Cause of fire that killed two in south Wichita remains unclear

12/24/2012 2:33 PM

12/24/2012 2:33 PM

Investigators have yet to determine what caused the house fire that killed two men in south Wichita on Friday morning.

“There’s nothing suspicious at this point” of the investigation, Wichita fire Capt. Stuart Bevis said.

At least one of the two men who lived at 2512 S. Twin Oaks smoked, Bevis said, and multiple space heaters were being used at the old house near Pawnee and Hillside. Though Bevis said fire officials are awaiting an autopsy to confirm the identities of the victims, a police report named them as John Hawkinson, 63, and Joshua Zackula, 35.

Hawkinson was found in the living room, where the fire started, and Zackula was found in a back bedroom, Bevis said. The fire was contained primarily to the living room, he said.

The initial call to 911 came from inside the house from a man who mentioned “trying to get the cats” in the house, Bevis said. The older man had mobility issues because of his hip, and firefighters found crutches inside the house.

“We were told by neighbors ... he had a hard time getting around,” Bevis said.

The deaths doubled the number of fire fatalities in Wichita this year, Bevis said. There were eight fire deaths in the city in 2011.

Zackula was pronounced dead at the scene, while Hawkinson was transported to Via Christi Hospital on St. Francis, where he died at 11:25 a.m. – nearly two hours after the fire was reported.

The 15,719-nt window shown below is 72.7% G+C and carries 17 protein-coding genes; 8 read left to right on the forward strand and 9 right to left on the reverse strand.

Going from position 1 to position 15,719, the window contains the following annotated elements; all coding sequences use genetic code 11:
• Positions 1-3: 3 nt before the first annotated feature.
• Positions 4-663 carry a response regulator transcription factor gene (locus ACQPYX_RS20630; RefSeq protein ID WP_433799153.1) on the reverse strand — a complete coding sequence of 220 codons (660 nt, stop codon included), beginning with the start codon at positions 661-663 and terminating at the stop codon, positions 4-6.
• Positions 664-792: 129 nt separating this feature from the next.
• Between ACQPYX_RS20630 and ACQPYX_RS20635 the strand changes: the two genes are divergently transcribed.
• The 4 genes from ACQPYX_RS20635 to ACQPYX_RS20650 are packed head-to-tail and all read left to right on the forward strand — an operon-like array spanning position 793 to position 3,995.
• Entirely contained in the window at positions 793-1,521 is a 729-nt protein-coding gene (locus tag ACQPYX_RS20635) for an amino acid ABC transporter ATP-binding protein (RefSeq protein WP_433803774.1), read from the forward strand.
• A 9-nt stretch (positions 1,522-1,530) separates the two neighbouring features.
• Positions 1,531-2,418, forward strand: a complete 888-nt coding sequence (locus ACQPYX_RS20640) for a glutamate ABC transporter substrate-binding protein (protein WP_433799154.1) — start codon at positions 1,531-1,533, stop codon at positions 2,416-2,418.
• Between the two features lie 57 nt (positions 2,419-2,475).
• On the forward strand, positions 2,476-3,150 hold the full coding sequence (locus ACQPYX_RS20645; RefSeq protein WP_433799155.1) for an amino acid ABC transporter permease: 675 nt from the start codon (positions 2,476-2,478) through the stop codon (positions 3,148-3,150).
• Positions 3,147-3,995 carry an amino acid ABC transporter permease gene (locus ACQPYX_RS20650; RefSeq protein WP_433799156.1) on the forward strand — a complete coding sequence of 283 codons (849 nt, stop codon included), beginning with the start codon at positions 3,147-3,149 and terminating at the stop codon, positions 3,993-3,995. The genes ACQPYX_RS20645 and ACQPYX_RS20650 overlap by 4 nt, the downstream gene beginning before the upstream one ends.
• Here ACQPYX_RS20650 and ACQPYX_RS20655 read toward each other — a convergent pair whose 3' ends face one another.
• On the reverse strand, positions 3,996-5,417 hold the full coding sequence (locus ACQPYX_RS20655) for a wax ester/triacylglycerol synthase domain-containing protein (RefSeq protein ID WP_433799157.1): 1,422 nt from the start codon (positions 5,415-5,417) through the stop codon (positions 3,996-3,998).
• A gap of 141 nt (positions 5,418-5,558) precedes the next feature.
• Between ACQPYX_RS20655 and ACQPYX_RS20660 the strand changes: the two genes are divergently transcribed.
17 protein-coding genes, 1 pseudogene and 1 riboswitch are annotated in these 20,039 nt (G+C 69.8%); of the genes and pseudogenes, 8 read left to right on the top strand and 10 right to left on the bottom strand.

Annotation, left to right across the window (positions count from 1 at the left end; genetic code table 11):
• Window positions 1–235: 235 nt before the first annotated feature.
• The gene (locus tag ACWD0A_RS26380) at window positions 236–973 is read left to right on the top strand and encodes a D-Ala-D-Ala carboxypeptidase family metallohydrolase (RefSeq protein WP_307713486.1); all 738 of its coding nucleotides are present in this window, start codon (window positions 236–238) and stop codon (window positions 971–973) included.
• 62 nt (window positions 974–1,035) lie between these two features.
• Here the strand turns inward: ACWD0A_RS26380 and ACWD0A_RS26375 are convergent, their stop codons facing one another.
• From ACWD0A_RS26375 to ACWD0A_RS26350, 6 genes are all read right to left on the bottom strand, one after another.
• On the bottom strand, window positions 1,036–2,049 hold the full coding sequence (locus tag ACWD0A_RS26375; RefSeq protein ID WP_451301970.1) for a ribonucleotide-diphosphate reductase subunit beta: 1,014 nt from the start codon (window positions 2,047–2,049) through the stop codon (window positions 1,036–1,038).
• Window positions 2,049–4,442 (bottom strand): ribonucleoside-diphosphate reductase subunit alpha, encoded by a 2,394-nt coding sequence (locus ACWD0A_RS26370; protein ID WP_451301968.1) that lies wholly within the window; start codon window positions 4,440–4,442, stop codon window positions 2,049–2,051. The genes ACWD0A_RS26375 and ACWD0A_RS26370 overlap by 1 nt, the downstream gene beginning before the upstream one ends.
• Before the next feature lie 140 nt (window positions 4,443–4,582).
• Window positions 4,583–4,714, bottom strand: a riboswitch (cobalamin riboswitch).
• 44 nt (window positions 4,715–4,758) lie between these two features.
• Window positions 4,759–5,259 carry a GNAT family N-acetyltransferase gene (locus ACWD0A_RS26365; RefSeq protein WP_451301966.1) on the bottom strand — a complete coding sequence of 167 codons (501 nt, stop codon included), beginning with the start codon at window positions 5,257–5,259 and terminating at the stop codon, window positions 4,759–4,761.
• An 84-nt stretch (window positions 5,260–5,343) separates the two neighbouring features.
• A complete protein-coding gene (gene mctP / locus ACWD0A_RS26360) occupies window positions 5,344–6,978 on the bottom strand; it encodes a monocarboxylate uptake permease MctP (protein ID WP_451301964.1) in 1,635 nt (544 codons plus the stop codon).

The state Fire Marshal’s Office and the Bureau of Alcohol, Tobacco, Firearms and Explosives are assisting with the investigation, Bevis said. The homicide unit also assisted in collecting evidence at the scene.

Damage was set at $30,000 to the house and its contents, Bevis said.

One of the main causes of fires this time of year is cooking, he said. If you’re cooking, focus on the cooking.

“Don’t be cooking and decorating or cooking and chasing kids,” Bevis said.

People should only use space heaters sparingly and when they are in the same room as the devices, he said.

“I don’t even like space heaters going when people are asleep,” he said.

A number of recent house fires have occurred because space heaters were used in houses with old wiring that couldn’t handle the demand placed on them, Bevis said.

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